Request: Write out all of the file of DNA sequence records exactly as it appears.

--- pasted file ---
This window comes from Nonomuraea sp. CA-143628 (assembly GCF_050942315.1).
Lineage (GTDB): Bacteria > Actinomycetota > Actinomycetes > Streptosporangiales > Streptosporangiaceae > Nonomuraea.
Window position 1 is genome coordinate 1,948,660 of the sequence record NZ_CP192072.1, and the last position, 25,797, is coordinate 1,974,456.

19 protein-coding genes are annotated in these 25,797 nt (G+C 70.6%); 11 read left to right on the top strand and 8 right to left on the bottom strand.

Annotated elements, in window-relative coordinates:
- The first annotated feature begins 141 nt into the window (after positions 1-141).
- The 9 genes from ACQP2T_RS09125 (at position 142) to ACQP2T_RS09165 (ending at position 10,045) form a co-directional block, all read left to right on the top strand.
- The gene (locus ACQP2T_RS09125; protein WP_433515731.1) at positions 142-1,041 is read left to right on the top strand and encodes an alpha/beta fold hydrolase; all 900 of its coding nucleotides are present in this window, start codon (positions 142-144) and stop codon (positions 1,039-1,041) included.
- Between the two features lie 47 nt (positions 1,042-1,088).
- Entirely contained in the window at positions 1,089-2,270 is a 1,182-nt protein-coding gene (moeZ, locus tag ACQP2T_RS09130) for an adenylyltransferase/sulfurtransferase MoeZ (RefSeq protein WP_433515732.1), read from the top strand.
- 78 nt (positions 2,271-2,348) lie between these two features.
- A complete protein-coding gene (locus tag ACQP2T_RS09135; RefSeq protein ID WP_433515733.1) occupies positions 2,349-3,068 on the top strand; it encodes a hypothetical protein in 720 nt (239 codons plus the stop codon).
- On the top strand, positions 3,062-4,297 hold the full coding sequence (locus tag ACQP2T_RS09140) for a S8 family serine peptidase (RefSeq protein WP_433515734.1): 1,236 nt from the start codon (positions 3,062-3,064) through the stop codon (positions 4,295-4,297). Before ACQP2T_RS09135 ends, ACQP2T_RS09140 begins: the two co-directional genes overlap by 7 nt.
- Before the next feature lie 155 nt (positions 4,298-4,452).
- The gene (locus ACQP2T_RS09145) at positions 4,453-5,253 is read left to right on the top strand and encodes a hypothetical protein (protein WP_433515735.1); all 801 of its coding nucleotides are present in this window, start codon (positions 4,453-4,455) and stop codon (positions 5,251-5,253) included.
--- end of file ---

This window comes from Nonomuraea sp. CA-143628 (assembly GCF_050942315.1).
Lineage (GTDB): Bacteria > Actinomycetota > Actinomycetes > Streptosporangiales > Streptosporangiaceae > Nonomuraea.
Window position 1 is genome coordinate 1,948,660 of the sequence record NZ_CP192072.1, and the last position, 25,797, is coordinate 1,974,456.

19 protein-coding genes are annotated in these 25,797 nt (G+C 70.6%); 11 read left to right on the top strand and 8 right to left on the bottom strand.

Annotated elements, in window-relative coordinates:
- The first annotated feature begins 141 nt into the window (after positions 1-141).
- The 9 genes from ACQP2T_RS09125 (at position 142) to ACQP2T_RS09165 (ending at position 10,045) form a co-directional block, all read left to right on the top strand.
- The gene (locus ACQP2T_RS09125; protein WP_433515731.1) at positions 142-1,041 is read left to right on the top strand and encodes an alpha/beta fold hydrolase; all 900 of its coding nucleotides are present in this window, start codon (positions 142-144) and stop codon (positions 1,039-1,041) included.
- Between the two features lie 47 nt (positions 1,042-1,088).
- Entirely contained in the window at positions 1,089-2,270 is a 1,182-nt protein-coding gene (moeZ, locus tag ACQP2T_RS09130) for an adenylyltransferase/sulfurtransferase MoeZ (RefSeq protein WP_433515732.1), read from the top strand.
- 78 nt (positions 2,271-2,348) lie between these two features.
- A complete protein-coding gene (locus tag ACQP2T_RS09135; RefSeq protein ID WP_433515733.1) occupies positions 2,349-3,068 on the top strand; it encodes a hypothetical protein in 720 nt (239 codons plus the stop codon).
- On the top strand, positions 3,062-4,297 hold the full coding sequence (locus tag ACQP2T_RS09140) for a S8 family serine peptidase (RefSeq protein WP_433515734.1): 1,236 nt from the start codon (positions 3,062-3,064) through the stop codon (positions 4,295-4,297). Before ACQP2T_RS09135 ends, ACQP2T_RS09140 begins: the two co-directional genes overlap by 7 nt.
- Before the next feature lie 155 nt (positions 4,298-4,452).
- The gene (locus ACQP2T_RS09145) at positions 4,453-5,253 is read left to right on the top strand and encodes a hypothetical protein (protein WP_433515735.1); all 801 of its coding nucleotides are present in this window, start codon (positions 4,453-4,455) and stop codon (positions 5,251-5,253) included.